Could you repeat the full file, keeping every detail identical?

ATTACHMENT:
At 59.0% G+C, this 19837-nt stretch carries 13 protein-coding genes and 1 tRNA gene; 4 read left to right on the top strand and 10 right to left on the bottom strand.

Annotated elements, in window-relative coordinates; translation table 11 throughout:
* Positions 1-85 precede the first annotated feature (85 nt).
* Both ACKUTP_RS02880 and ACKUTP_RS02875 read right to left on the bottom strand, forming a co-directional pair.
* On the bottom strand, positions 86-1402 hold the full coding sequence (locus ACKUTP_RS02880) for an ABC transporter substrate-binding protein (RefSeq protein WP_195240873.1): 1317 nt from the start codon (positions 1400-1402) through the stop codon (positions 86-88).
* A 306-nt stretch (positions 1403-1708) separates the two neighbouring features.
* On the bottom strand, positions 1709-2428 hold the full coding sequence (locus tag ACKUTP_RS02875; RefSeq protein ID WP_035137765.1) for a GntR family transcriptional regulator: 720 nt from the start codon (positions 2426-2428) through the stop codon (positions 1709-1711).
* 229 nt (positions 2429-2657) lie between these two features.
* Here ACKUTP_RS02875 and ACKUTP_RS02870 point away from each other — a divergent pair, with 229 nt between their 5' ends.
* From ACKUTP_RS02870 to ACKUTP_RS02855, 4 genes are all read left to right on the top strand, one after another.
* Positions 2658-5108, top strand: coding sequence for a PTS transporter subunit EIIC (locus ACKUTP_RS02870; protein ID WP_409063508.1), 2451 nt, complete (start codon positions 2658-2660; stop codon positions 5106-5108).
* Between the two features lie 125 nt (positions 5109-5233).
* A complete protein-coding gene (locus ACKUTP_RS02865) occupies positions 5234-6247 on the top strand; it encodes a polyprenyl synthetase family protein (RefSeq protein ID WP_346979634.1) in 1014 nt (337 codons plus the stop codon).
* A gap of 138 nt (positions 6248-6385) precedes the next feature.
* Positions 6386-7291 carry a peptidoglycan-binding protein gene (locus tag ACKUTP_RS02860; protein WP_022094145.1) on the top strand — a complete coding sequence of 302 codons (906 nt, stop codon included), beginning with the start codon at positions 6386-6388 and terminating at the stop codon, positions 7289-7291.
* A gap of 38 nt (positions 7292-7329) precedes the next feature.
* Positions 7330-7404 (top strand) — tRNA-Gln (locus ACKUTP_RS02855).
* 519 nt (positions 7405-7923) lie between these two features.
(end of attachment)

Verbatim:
At 59.0% G+C, this 19837-nt stretch carries 13 protein-coding genes and 1 tRNA gene; 4 read left to right on the top strand and 10 right to left on the bottom strand.

Annotated elements, in window-relative coordinates; translation table 11 throughout:
* Positions 1-85 precede the first annotated feature (85 nt).
* Both ACKUTP_RS02880 and ACKUTP_RS02875 read right to left on the bottom strand, forming a co-directional pair.
* On the bottom strand, positions 86-1402 hold the full coding sequence (locus ACKUTP_RS02880) for an ABC transporter substrate-binding protein (RefSeq protein WP_195240873.1): 1317 nt from the start codon (positions 1400-1402) through the stop codon (positions 86-88).
* A 306-nt stretch (positions 1403-1708) separates the two neighbouring features.
* On the bottom strand, positions 1709-2428 hold the full coding sequence (locus tag ACKUTP_RS02875; RefSeq protein ID WP_035137765.1) for a GntR family transcriptional regulator: 720 nt from the start codon (positions 2426-2428) through the stop codon (positions 1709-1711).
* 229 nt (positions 2429-2657) lie between these two features.
* Here ACKUTP_RS02875 and ACKUTP_RS02870 point away from each other — a divergent pair, with 229 nt between their 5' ends.
* From ACKUTP_RS02870 to ACKUTP_RS02855, 4 genes are all read left to right on the top strand, one after another.
* Positions 2658-5108, top strand: coding sequence for a PTS transporter subunit EIIC (locus ACKUTP_RS02870; protein ID WP_409063508.1), 2451 nt, complete (start codon positions 2658-2660; stop codon positions 5106-5108).
* Between the two features lie 125 nt (positions 5109-5233).
* A complete protein-coding gene (locus ACKUTP_RS02865) occupies positions 5234-6247 on the top strand; it encodes a polyprenyl synthetase family protein (RefSeq protein ID WP_346979634.1) in 1014 nt (337 codons plus the stop codon).
* A gap of 138 nt (positions 6248-6385) precedes the next feature.
* Positions 6386-7291 carry a peptidoglycan-binding protein gene (locus tag ACKUTP_RS02860; protein WP_022094145.1) on the top strand — a complete coding sequence of 302 codons (906 nt, stop codon included), beginning with the start codon at positions 6386-6388 and terminating at the stop codon, positions 7289-7291.
* A gap of 38 nt (positions 7292-7329) precedes the next feature.
* Positions 7330-7404 (top strand) — tRNA-Gln (locus ACKUTP_RS02855).
* 519 nt (positions 7405-7923) lie between these two features.